What can community colleges in the United States offer international students?

What is the common thread in the lives of Steve Jobs, co-founder of Apple, Eileen Collins, the first woman to pilot a space shuttle, Tom Hanks, actor, and George Lucas from the ‘Star Wars’ movies? They are all former students of American community colleges.

While Indian students have only recently become aware of community colleges, American students frequently choose the community college route. According to the American Association of Community Colleges, 10.3 million students were enrolled in American community colleges in 2019, representing almost half of all American undergraduate students. 2 In recent years, American community colleges have also been attracting more and more international students. According to the Institute of International Education (IIE) Open Doors report, 60,170 international students were enrolled in community colleges in the 2020-2021 school year.

What exactly are community colleges? Community colleges are public educational institutions that students attend after they graduate from high school (their twelfth grade). They mainly offer two-year programs leading to an associate degree. These can be technical or professional programs. Alternatively, to obtain a bachelor’s degree, students transfer after the first two years to a four-year institution where they complete the last two years of a US undergraduate degree. It is the second institution that issues the baccalaureate.

Community colleges offer several advantages to international students. For one, attending a community college can significantly lower the cost of education in the first two years. For international students, the average cost of attending community college, including living expenses, can be around $19,000 per year. This is much more modest than most four-year establishments. On the other hand, community colleges provide a nurturing academic environment that can ease the transition to American college life. Community colleges typically have small class sizes and faculty prioritize teaching over research. As Catherine Sweeting, associate professor at Hudson County Community College in New Jersey, says, “You’re not going to fall through the cracks. You won’t get lost. You are going to be supported in a community college. Additionally, community colleges provide opportunities for students to enhance their academic performance and campus involvement. They are often admitted to a more competitive university with greater ease as a transfer student than they would be in the first year. Arushi Sharma from Gurgaon says she chose to attend community college “to give a second chance to get into my dream university!” This strategy paid off for her. She transferred from De Anza Community College in California to the University of California, Berkeley in 2021, where she is currently studying data science and computer science.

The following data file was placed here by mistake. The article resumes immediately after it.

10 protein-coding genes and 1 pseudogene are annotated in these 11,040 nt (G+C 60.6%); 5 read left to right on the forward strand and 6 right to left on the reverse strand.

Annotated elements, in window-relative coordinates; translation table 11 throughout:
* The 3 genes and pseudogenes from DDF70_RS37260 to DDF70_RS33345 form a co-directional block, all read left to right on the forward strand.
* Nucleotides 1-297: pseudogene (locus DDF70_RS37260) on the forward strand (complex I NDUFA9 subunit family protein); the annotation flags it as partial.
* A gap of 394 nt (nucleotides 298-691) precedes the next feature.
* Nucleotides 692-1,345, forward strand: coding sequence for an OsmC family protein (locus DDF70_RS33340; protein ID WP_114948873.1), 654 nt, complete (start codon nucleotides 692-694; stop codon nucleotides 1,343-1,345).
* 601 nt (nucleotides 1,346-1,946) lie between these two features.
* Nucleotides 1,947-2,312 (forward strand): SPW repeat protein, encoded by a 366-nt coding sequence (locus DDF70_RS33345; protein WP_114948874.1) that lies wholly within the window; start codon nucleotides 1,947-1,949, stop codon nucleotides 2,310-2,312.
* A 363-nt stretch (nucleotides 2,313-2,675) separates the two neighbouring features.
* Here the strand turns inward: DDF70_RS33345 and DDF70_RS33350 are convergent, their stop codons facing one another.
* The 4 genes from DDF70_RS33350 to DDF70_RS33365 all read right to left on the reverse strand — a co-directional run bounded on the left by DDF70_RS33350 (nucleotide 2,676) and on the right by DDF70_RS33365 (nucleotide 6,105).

How does the transfer process work? Community colleges work out transfer agreements with universities inside and outside their state. These agreements provide a roadmap that allows students to move on to the next institution in the most seamless way possible. Some agreements even guarantee admission if the student meets prescribed academic requirements. Others describe how credits can be transferred between institutions. Students may also consider transferring to universities that do not have these agreements. Colleges usually offer counseling to facilitate credit transfer. Sharma reports that she received academic counseling to help her with the transfer process: “There are counselors specifically assigned to international students who are familiar with the educational models followed in the student’s home country. De Anza also has a dedicated team of tutors who work alongside professors to ensure students succeed in their majors. Some students, like Sahil Luthra from Mumbai, choose not to go for the transfer route. Sahil is studying business at Northern Virginia Community College (NOVA) and will enter the workforce directly after earning his associate degree.